Saturday, September 17, 2016

The Psychology of Killing Wolves, Cats, and other Animals

By Marc Bekoff Ph.D.
How can people say they love animals and then kill or advocate killing them?

Posted Sep 16, 2016

One would have to be significantly out of touch not to realize that there are a number of on-going and unrelenting wars on a wide variety of nonhuman animals (animals; other sources can be seen here). In a recent essay, I highlighted what's happening to wolves in Washington state and a recent book concerned with free-ranging cats (please see "The Wars on Wolves, Cats, and Other Animals: It’s Time to Forever Close Down the Killing Fields").

Killing wolves for eating steaks left at their door like room service

Here are some excerpts from, and brief summary of, the above essay, in which there are numerous current links for information about the topics at hand. Basically, during the past few weeks, along with many other dedicated people, I’ve been working hard to stop the killing of wolves in Washington state and to call attention to a call for removing all free-ranging cats “by any means necessary (please see "'Cat Wars' Calls For Killing Free-Ranging Cats”). These are but two real life examples of widespread wars on the lives of nonhuman animals, including direct or indirect endorsements of various groups that claim to be on the side of the animals. It’s sickening, and even if these brutal assaults worked, they are ethically repugnant and absolutely and unquestionably unnecessary. And, they don’t work.

Updated information, including media coverage, about the slaughter of the Profanity Peak wolf pack in Washington, can be found on the website of the organization Predator Defense. The details of slaughtering these animals basically comes down to killing the wolves for eating steaks left at their door like room service. You can keep abreast of the on-going situation with Predator Defense’s updates.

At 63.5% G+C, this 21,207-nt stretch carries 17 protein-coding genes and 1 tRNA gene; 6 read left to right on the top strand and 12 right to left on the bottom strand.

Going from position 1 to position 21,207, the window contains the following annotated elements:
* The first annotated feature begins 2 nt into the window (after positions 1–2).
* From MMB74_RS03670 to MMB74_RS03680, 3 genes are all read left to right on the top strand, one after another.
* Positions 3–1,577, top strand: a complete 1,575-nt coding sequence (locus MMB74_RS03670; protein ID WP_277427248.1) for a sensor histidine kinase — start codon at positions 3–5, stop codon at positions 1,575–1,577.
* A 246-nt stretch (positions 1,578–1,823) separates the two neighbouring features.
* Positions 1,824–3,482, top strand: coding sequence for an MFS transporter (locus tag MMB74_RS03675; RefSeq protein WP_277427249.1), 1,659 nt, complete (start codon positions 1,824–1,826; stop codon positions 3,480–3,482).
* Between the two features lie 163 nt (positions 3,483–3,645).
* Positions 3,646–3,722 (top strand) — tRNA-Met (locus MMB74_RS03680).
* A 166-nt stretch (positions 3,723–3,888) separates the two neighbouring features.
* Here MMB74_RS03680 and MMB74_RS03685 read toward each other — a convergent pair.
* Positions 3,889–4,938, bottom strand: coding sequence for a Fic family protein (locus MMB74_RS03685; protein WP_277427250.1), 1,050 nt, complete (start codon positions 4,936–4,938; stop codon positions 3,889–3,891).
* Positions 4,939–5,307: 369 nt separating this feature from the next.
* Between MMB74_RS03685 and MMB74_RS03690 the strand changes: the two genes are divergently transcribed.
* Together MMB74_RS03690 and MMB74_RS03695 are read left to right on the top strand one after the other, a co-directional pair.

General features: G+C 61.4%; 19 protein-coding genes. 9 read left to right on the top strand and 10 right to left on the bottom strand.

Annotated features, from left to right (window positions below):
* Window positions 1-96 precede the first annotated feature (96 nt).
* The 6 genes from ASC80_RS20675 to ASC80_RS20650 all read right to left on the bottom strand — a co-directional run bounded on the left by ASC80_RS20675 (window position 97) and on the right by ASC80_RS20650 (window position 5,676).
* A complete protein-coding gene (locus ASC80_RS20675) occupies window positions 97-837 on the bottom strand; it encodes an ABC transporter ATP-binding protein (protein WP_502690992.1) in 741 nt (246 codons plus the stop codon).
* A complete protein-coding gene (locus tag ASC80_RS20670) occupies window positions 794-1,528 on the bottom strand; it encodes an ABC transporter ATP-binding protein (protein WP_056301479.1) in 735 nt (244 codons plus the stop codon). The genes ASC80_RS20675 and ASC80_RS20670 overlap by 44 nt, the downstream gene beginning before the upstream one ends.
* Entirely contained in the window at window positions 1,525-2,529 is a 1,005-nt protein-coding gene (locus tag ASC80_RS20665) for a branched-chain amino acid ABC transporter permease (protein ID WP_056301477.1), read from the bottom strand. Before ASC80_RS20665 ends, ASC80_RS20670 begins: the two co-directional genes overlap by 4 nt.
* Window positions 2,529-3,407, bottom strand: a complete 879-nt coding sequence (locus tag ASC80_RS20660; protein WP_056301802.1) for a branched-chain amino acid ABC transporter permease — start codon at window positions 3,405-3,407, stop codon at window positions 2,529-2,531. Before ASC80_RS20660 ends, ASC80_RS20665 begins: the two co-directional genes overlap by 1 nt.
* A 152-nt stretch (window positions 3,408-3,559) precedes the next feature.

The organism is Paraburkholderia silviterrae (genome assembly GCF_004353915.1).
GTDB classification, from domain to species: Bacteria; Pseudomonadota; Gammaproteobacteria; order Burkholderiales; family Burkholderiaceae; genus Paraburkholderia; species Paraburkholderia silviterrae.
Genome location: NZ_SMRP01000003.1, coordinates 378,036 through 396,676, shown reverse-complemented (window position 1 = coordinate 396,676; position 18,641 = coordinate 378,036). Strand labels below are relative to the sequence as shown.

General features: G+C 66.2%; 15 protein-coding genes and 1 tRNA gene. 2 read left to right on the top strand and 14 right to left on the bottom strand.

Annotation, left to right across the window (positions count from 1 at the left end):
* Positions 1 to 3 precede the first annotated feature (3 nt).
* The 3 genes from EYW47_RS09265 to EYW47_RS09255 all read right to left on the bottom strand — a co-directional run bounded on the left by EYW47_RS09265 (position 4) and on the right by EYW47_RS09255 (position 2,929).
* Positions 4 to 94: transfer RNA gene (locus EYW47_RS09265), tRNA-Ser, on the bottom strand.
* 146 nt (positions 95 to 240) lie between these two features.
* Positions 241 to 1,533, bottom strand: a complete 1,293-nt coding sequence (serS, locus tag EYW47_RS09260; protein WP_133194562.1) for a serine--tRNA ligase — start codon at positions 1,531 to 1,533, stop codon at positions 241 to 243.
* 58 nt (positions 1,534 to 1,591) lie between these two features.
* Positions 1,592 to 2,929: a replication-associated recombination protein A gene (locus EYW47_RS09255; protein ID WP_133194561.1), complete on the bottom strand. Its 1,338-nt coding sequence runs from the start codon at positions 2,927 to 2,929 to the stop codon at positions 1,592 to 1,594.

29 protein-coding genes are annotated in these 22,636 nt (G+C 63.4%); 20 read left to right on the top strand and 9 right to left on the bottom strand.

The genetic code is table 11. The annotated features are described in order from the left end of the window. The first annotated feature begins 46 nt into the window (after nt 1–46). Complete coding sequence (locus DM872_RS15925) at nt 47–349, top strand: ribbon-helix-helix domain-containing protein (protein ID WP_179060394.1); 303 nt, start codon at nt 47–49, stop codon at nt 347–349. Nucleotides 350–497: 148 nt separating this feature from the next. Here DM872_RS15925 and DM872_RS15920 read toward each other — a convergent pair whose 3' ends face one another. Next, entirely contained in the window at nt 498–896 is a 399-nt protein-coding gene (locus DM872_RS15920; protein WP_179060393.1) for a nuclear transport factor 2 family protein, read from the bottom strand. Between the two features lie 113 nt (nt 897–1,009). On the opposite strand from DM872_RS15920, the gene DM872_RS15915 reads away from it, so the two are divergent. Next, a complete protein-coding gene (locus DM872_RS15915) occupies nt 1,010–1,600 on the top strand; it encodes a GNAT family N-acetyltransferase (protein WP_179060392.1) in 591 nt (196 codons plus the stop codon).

Removing free-ranging cats “by any means necessary:” Turning garbage into gospel
"From a conservation ecology perspective, the most desirable solution seems clear—remove all free-ranging cats from the landscape by any means necessary." (Cat Wars, pp. 152-153)
It’s not surprising that the call for an all out assault on the lives of free-ranging cats is far more well-known than the slaying of members of Washington’s Profanity Peak wolf pack. Indeed, in the case of free-ranging cats, the publishers and authors of the book at hand, Cat Wars: The Devastating Consequences of a Cuddly Killer, have both issued disclaimers saying they are against the inhumane treatment of any animal. Nonetheless, the call to remove all free-ranging cats “by any means necessary” (p. 152-153) somehow slipped by the authors, editors, and other pre-publication readers.

 And, I cannot find any public statement amending their suggestion about how to remove all free-ranging cats. Clearly, the authors are not advocating removing free-ranging cats softly. Rather, they are advocating outright and unregulated removal “by any means necessary.” When I asked some people what this meant to them, answers ranged from trapping, snaring, poisoning, bludgeoning, and shooting. A number of people feared we would see violence “in the name of science.”